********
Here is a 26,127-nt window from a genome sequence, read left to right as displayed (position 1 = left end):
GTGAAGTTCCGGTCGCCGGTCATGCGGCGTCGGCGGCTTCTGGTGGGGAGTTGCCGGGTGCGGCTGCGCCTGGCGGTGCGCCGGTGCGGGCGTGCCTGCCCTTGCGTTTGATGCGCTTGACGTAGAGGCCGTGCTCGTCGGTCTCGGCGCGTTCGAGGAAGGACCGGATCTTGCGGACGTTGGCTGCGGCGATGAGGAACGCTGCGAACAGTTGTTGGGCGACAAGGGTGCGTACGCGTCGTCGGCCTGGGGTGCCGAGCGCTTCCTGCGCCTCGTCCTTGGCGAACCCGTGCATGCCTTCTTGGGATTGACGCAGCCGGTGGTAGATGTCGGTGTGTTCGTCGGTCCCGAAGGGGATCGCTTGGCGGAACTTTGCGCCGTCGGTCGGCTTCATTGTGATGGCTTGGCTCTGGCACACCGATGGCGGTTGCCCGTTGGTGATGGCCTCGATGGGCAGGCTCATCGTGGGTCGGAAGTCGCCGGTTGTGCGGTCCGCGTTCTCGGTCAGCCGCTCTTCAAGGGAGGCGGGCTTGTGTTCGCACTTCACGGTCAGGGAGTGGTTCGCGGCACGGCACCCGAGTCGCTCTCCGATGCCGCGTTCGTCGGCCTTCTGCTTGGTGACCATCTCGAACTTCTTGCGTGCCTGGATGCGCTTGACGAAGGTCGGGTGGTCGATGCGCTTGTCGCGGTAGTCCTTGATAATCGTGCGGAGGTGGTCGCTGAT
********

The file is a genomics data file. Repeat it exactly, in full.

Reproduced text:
Here is a 26,127-nt window from a genome sequence, read left to right as displayed (position 1 = left end):
GTGAAGTTCCGGTCGCCGGTCATGCGGCGTCGGCGGCTTCTGGTGGGGAGTTGCCGGGTGCGGCTGCGCCTGGCGGTGCGCCGGTGCGGGCGTGCCTGCCCTTGCGTTTGATGCGCTTGACGTAGAGGCCGTGCTCGTCGGTCTCGGCGCGTTCGAGGAAGGACCGGATCTTGCGGACGTTGGCTGCGGCGATGAGGAACGCTGCGAACAGTTGTTGGGCGACAAGGGTGCGTACGCGTCGTCGGCCTGGGGTGCCGAGCGCTTCCTGCGCCTCGTCCTTGGCGAACCCGTGCATGCCTTCTTGGGATTGACGCAGCCGGTGGTAGATGTCGGTGTGTTCGTCGGTCCCGAAGGGGATCGCTTGGCGGAACTTTGCGCCGTCGGTCGGCTTCATTGTGATGGCTTGGCTCTGGCACACCGATGGCGGTTGCCCGTTGGTGATGGCCTCGATGGGCAGGCTCATCGTGGGTCGGAAGTCGCCGGTTGTGCGGTCCGCGTTCTCGGTCAGCCGCTCTTCAAGGGAGGCGGGCTTGTGTTCGCACTTCACGGTCAGGGAGTGGTTCGCGGCACGGCACCCGAGTCGCTCTCCGATGCCGCGTTCGTCGGCCTTCTGCTTGGTGACCATCTCGAACTTCTTGCGTGCCTGGATGCGCTTGACGAAGGTCGGGTGGTCGATGCGCTTGTCGCGGTAGTCCTTGATAATCGTGCGGAGGTGGTCGCTGAT